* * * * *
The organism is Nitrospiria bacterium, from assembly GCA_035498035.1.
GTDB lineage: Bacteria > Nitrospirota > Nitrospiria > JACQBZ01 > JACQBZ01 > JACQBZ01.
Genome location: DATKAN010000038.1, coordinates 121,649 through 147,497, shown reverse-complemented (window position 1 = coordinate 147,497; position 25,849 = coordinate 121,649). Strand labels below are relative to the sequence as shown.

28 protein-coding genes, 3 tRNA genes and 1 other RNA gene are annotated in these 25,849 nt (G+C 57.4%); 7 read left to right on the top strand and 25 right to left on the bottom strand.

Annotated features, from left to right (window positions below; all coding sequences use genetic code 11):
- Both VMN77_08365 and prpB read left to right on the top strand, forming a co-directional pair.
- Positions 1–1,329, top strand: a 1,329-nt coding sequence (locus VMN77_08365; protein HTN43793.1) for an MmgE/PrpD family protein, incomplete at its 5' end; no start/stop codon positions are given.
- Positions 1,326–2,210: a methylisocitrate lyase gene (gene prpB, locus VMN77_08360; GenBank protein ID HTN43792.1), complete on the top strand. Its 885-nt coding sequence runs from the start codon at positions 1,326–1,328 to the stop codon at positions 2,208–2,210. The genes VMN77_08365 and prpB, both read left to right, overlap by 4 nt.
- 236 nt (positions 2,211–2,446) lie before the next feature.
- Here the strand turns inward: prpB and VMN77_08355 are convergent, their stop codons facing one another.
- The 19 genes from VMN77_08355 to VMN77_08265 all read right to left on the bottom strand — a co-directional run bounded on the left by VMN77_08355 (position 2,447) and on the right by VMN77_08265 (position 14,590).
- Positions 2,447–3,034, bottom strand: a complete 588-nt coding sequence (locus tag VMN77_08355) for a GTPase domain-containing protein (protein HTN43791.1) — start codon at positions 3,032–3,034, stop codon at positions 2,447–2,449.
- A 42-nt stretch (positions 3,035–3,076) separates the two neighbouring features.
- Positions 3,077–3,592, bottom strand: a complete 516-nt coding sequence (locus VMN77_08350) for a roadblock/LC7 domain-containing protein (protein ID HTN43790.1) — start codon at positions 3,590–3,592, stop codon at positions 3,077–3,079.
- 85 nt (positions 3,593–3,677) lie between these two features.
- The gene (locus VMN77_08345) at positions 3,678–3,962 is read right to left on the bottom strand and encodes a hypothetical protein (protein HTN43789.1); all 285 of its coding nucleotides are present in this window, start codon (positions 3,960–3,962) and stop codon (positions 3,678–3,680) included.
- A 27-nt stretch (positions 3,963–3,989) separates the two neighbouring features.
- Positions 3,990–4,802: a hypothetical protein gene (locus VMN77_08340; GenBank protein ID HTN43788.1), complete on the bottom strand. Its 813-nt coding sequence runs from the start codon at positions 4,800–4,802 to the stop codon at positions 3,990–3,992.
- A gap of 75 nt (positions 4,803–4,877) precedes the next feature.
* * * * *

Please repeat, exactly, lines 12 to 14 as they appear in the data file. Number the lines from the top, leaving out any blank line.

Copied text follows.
- Positions 2,447–3,034, bottom strand: a complete 588-nt coding sequence (locus tag VMN77_08355) for a GTPase domain-containing protein (protein HTN43791.1) — start codon at positions 3,032–3,034, stop codon at positions 2,447–2,449.
- A 42-nt stretch (positions 3,035–3,076) separates the two neighbouring features.
- Positions 3,077–3,592, bottom strand: a complete 516-nt coding sequence (locus VMN77_08350) for a roadblock/LC7 domain-containing protein (protein ID HTN43790.1) — start codon at positions 3,590–3,592, stop codon at positions 3,077–3,079.